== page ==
[Review] Rainblood Chronicles: Mirage

Published on December 17th, 2013


If DMC had a Wuxia cousin, this would probably be it.
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This side-scrolling hack and slash tells a Wuxia tale of two swordsmen, Soul and Shang. Wuxia meaning ‘martial hero’ and pertaining to the adventures of martial artists, this game does not lend from its Chinese theme, so much as crash headlong through it. Developed by a small indie company dubbed S-Game, Mirage made its way from the shores of Singapore to the Steam store last month, and it’s definitely a breathe of fresh air in the indie side-scrolling scene at the moment.

Action is fast paced, engaging, and will keep you mashing your keyboard into the nigh. However there’s not much replay value for me here, but then again not every game does. It feels as if there’s something missing in Mirage, like we’re not being told something, and you get left feeling like a small speck in the midst of a vast and unexplored background that you can’t help but wish you could explore. There are 8 stages to fight your way through, and whether you play for the story or not, it will certainly keep you entertained.

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You have to work to find the story, and for those who blast through their games will be left distanced from the game itself, having no idea who is being spoken about, or why they should care. Take your time, and if you’re the type to really engross yourself in collecting as many fragments of a narrative plot, Mirage will deliver.

Once you get the hang of the control system, you’ll be away, but it’s not for the faint of heart and may lead to button bashing amongst the impatient at first. Thankfully you can also customise the controls, which may be of use to those with smaller hands. Once the initial adjustment has been made to the controls you will have no problem with them. The combat system you use encourages the use of a series of combos, creating powerful, and individualised attacks, which make for two very separate fighting styles for both Soul and Shang.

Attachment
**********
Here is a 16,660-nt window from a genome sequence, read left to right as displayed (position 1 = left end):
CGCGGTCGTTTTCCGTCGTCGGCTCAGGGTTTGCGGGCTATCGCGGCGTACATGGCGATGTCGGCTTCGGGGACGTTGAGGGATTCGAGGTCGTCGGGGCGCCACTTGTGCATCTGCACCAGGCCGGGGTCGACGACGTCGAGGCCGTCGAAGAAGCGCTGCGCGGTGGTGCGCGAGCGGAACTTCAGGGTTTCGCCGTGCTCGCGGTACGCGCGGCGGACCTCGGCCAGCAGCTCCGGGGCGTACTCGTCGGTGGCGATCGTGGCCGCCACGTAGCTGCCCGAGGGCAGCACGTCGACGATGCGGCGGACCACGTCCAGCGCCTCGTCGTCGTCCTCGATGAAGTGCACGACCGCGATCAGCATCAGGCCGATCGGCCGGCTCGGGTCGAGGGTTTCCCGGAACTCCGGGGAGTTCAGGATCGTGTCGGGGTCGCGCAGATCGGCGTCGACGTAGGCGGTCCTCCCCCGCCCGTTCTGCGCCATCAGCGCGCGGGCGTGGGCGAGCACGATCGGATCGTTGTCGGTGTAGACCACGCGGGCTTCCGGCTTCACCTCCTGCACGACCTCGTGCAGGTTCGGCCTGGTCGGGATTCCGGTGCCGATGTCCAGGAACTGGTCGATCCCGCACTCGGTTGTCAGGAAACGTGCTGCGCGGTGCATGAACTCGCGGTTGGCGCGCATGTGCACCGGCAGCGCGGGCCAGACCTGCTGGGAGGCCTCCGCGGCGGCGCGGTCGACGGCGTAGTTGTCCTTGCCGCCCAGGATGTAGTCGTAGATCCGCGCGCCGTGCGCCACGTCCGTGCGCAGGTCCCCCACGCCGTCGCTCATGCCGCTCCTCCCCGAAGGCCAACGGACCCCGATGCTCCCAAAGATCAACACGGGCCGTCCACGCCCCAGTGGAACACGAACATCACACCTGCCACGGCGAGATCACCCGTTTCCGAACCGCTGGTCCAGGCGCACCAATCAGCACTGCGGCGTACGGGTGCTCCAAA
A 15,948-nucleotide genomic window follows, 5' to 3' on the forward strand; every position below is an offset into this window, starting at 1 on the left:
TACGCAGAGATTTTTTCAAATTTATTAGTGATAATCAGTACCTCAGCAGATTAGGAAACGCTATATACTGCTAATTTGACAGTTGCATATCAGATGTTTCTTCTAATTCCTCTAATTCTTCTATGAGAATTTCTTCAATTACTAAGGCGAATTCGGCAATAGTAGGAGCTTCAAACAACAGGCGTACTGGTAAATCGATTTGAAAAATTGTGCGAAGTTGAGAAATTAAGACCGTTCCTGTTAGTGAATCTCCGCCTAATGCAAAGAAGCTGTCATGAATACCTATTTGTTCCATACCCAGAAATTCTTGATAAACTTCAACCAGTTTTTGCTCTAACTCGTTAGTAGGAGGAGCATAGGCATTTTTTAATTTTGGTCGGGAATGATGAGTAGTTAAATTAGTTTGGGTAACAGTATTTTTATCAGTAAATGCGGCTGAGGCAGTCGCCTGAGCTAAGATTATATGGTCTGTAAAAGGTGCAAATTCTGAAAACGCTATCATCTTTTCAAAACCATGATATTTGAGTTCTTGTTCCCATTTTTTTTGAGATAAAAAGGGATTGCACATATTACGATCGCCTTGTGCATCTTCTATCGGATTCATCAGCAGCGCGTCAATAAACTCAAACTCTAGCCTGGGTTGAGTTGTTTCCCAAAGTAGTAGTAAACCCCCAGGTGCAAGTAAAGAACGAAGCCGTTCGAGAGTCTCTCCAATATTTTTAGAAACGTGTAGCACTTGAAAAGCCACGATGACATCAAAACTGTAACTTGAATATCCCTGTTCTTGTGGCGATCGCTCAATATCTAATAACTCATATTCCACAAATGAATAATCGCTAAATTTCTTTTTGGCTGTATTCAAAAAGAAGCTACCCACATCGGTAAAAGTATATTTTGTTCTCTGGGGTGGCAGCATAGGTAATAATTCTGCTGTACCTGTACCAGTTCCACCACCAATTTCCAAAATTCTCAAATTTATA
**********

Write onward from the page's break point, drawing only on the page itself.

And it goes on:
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Well stylised, the art looks good enough, and so long as you’re not an art snob you’ll see merit in it. Drawn in an anime art style, the backgrounds and characters have a unified theme, which makes Mirage lovely to play as it knows exactly what it is, and doesn’t waste any time trying to be anything but a hack and slash based in a Chinese setting.

Dialogue is spoken entirely in Chinese, not being a native speaker I can not tell whether the voice acting is good or bad, but in some cases this is a godsend. Not being able to interpret the language removes the opportunity for poor performances, instead you’re left to read the thickets or text that pop up. This is no detriment to the game, but some may find this offputting.

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The steam page claims that there’s local co-op, but this is restricted to dueling a friend, not playing through the story with them, which is a tad disappointing.

This game won’t blow your socks off, but is well enough made to make for a fair few hours of fun. If the story was more accessible, and easier to break into, it would have made for a more memorable experience.  However if you liked Devil May Cry or Muramasa: The Demon Blade, this will tickle your fancy.

Thoughts? Comments? Can’t stand those pesky subtitles?
Use that comment box below.
Escapingirl.

 

Mentioned in Episode 19: http://readyplayertwo.co.uk/episode-19-the-microwave-of-malice/

Available on steam for £11.99 : http://store.steampowered.com/app/240660/
All images courtesy of Origo-games : http://www.origo-games.squarespace.com/

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